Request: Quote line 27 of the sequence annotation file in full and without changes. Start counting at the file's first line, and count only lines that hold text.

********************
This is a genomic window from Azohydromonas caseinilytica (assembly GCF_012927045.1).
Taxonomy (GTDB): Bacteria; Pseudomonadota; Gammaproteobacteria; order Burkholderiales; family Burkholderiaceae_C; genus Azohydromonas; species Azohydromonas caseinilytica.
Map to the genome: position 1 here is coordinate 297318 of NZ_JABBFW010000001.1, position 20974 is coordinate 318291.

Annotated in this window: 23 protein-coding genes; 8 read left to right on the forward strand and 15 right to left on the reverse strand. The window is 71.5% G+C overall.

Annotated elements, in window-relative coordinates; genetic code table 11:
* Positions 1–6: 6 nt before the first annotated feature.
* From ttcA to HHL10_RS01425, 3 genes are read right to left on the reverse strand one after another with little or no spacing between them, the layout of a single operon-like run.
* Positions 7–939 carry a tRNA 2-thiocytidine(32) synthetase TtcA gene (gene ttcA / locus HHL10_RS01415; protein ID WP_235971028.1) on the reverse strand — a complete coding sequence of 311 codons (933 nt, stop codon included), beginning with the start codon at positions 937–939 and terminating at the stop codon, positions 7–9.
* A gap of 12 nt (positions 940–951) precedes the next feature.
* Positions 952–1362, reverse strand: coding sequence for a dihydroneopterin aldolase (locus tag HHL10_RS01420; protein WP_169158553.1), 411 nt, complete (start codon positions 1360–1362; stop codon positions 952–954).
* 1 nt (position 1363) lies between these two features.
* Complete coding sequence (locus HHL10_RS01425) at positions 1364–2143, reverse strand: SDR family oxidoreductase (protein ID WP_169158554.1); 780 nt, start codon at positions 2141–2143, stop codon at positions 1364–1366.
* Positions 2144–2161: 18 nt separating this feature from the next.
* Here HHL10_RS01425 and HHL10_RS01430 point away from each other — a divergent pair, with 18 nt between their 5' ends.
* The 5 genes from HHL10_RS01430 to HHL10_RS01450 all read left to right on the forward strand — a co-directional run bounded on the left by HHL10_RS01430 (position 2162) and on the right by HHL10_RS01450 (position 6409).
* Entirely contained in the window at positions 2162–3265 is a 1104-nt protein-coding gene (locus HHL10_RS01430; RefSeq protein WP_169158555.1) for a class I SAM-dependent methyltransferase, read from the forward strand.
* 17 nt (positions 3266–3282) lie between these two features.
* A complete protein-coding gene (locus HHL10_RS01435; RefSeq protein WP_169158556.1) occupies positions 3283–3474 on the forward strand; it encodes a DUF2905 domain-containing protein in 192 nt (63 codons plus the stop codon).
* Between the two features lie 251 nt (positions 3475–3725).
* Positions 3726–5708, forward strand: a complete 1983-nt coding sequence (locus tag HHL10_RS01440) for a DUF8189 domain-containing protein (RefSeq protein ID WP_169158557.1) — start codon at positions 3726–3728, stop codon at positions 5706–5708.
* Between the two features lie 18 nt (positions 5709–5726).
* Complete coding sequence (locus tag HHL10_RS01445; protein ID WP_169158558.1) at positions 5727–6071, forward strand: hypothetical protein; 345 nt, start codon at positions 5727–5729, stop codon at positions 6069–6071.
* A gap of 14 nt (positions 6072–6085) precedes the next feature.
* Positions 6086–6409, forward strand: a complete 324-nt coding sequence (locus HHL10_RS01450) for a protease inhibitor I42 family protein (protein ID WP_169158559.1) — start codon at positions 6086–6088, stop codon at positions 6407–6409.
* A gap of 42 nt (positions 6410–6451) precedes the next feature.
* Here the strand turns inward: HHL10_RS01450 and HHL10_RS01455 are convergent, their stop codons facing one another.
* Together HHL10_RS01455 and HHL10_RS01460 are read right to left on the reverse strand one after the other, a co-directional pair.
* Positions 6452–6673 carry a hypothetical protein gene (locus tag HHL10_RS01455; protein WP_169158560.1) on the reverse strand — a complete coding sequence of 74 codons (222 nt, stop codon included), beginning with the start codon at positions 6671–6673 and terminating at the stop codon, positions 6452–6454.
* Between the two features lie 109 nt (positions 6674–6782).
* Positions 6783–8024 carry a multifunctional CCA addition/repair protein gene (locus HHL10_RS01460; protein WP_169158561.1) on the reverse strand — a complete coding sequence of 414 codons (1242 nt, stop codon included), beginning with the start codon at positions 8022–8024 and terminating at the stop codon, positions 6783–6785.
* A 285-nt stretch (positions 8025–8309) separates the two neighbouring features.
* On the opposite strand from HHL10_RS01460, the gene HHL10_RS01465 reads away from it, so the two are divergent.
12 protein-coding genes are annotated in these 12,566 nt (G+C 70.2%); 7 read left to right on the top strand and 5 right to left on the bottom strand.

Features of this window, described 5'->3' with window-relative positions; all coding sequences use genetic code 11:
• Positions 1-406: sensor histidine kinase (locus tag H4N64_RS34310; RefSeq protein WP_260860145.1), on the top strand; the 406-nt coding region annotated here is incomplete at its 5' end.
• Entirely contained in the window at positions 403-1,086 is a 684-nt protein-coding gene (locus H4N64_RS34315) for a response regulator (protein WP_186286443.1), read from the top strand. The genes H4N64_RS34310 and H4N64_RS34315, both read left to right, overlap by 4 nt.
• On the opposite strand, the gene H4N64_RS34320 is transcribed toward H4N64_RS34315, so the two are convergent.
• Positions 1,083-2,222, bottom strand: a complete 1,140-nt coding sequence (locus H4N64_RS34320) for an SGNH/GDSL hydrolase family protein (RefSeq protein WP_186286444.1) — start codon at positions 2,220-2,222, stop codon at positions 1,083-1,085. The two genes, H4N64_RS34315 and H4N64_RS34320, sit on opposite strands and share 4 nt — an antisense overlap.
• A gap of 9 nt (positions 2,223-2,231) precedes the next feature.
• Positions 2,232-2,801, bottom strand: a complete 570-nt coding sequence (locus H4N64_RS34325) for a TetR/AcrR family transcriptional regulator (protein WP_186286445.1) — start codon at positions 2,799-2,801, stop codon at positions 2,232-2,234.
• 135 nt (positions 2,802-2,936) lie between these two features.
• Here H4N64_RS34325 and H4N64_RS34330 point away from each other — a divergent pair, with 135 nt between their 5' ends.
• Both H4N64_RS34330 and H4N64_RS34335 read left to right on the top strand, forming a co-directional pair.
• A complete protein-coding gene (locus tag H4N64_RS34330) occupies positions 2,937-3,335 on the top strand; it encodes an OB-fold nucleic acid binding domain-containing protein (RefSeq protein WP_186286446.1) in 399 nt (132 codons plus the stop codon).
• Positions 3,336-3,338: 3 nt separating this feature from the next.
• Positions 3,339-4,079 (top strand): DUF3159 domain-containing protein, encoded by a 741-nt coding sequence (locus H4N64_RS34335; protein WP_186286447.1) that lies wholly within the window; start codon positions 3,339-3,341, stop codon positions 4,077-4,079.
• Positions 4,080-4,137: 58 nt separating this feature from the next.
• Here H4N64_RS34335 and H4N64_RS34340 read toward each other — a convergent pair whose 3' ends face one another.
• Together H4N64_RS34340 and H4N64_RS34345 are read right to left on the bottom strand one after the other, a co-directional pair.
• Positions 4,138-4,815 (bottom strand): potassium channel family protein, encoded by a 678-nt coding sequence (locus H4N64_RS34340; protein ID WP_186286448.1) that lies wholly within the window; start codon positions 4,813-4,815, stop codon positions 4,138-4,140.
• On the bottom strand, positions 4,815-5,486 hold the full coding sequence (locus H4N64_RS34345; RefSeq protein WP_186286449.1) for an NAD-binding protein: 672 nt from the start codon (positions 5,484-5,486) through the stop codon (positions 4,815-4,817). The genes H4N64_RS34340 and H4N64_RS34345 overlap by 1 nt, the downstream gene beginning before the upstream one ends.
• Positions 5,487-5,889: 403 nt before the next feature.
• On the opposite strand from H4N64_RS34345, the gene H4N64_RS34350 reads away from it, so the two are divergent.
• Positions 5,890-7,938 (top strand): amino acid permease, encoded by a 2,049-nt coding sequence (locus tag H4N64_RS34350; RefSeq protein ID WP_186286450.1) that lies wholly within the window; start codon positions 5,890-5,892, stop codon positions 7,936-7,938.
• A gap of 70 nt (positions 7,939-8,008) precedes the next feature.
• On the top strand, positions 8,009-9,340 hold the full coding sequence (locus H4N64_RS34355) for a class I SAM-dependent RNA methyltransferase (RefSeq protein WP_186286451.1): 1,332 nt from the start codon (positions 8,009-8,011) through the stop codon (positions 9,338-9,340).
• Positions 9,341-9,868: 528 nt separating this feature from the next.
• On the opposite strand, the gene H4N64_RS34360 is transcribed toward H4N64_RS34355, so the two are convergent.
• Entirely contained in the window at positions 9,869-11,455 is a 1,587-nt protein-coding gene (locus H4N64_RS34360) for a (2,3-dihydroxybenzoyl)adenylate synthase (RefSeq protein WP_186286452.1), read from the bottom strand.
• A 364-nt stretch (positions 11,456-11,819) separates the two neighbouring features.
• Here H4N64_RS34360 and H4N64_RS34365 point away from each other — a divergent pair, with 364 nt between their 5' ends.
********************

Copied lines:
* Together HHL10_RS01455 and HHL10_RS01460 are read right to left on the reverse strand one after the other, a co-directional pair.